After forming the insulating film 28, an N-type expitaxial film is grown using the silicon oxide and anodized aluminum for masking. This epitaxial film is achieved preferably by using what is known as a vapor growth technique, such as the halide vapor growth technique exemplified in US. Pat. No. 3,072,507. This epitaxial film is designated 29 in FIG. 2D and, as shown, has filled in the holes in the aluminum film and is continued, if desired, to actually close across between emitter openings 27. This step forms an emitter region which is insulated from the base contact by the thin (a few hundred to a few thousand angstroms) insulating aluminum oxide layer.
In an alternate arrangement the aluminum base contact layer 26 is first covered with an additional silicon oxide film, before the etching step that is employed to delineate the contact area and emitter junction area, as described previously. The photoresist etching is then done to both films leaving the second silicon oxide layer over the aluminum for better insulation, better vapor growth masking, and to lower capacitance. With this arrangement only the exposed edges of the aluminum layer 26 need have an insulating film formed on them. This film could be rather thin without having an excessive capacitance penalty.
A further alternate method of fabrication of this structure is to make use of a base contact covered with silicon oxide. (The base diffused region in this case will be shallower than the final base thickness.) After opening the emitter holes in the base contact and overlying oxide an epitaxial deposition is performed to extend the base region through the holes, scaling the noninsulated edges of the base contact. The emitter region is then deposited epitaxially as in the previous embodiment. This method of fabrication allows the use of a wider variety of base contact materials than in the preferred embodiment since the need to form an insulating film on the metal is eliminated. It also more easily permits alloying of the base contact, if necessary, to improve its electrical characteristics.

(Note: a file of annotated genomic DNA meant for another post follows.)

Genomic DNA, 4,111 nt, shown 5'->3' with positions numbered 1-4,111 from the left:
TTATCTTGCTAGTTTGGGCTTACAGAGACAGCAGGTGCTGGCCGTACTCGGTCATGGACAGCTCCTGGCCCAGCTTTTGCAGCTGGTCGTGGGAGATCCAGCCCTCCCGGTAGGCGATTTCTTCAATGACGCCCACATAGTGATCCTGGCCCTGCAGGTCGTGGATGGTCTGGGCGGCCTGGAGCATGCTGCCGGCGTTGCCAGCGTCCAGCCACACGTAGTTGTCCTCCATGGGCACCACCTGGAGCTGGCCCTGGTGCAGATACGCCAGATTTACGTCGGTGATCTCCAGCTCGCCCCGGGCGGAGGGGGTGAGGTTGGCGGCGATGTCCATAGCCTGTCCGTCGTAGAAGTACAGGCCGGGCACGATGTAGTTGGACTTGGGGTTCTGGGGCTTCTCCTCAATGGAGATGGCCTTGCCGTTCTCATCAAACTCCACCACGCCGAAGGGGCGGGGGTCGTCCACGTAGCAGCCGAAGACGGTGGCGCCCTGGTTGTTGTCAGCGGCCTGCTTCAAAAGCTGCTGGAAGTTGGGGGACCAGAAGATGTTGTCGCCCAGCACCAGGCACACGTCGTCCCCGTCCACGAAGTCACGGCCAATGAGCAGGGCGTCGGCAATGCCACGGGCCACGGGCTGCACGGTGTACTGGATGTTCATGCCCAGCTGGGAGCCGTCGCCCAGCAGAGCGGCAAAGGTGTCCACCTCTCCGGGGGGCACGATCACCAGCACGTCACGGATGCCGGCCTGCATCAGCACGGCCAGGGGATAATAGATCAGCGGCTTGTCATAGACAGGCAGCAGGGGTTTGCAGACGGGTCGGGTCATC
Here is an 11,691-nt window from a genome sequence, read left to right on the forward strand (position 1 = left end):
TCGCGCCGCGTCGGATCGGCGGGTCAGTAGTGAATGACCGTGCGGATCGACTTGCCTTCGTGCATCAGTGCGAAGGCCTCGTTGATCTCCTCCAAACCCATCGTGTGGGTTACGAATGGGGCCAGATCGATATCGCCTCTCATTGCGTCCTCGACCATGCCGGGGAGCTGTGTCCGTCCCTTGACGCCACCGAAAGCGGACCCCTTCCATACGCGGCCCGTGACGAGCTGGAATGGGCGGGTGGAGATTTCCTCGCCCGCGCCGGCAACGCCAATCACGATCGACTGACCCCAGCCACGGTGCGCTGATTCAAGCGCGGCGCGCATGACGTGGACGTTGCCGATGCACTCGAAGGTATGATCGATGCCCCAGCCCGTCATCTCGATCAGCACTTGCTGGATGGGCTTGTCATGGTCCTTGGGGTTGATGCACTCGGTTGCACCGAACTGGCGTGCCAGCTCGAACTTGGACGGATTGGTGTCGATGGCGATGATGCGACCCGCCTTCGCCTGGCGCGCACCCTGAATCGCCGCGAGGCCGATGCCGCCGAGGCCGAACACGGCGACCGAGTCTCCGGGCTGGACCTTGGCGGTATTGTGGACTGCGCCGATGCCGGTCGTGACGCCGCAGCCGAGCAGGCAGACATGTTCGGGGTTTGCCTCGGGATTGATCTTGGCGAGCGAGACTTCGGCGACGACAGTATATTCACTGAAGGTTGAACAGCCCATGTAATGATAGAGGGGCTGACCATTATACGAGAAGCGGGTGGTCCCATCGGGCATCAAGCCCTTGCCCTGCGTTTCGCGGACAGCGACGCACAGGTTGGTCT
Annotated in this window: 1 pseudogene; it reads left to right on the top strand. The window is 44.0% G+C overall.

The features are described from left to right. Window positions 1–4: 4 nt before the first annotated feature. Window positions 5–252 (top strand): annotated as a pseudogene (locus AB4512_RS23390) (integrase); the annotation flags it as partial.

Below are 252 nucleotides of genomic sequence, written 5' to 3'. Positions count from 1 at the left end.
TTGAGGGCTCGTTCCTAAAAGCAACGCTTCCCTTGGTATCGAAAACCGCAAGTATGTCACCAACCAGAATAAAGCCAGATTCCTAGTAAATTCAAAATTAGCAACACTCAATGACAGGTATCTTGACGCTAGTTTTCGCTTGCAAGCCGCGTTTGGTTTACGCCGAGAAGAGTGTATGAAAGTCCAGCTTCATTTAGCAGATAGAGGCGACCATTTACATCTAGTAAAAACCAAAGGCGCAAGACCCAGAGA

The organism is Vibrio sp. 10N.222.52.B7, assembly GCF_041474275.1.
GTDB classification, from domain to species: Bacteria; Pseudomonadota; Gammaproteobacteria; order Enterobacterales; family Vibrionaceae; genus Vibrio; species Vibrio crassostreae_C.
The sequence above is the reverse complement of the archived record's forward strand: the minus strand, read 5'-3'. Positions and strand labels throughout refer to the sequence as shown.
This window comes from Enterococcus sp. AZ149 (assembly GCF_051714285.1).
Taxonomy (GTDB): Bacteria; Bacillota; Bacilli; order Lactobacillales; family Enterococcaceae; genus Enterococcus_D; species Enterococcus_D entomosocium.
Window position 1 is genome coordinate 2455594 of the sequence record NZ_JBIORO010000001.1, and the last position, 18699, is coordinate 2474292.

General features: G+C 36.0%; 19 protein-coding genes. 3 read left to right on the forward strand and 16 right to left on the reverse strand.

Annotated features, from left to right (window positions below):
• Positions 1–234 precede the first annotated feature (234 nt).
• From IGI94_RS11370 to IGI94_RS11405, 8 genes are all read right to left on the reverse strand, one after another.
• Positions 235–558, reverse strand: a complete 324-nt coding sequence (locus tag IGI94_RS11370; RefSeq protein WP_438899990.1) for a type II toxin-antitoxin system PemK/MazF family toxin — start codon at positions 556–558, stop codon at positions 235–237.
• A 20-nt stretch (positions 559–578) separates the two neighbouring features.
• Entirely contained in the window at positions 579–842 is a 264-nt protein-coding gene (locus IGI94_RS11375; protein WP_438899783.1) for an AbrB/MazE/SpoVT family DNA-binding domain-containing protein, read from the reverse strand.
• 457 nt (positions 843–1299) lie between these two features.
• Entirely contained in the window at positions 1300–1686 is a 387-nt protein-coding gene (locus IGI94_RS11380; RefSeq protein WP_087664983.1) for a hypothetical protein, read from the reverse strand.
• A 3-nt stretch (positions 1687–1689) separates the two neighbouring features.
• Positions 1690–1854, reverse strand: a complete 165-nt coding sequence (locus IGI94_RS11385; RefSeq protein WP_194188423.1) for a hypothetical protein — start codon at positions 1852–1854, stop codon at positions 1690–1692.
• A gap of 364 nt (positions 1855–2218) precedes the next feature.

The invention has been described herein with particular reference to a single transistor structure in order to simplify and make clear the concepts thereof. However, it will be appreciated that the principle of the present invention is readily applicable to the formation of integrated arrays of small transistor devices in order to provide, for example, complete transistor logic circuits. The only other requirement that is necessary to realize such circuits is to provide suitable interconnection patterns on the matrix or substrate between individual contact pads that are provided for each unit as described hereinabove.
While the invention has been particularly shown and described with reference to preferred embodiments thereof, it will be understood by those skilled in the art that the foregoing and other changes in form and details may be made therein without departing fromthe spirit and scope of the invention.
l. A process of fabricating a semiconductor device comprising the steps of:
forming an insulating layer on a surface of a semiconductor wafer,
opening a hole through said insulating layer to expose a limited surface area of said wafer,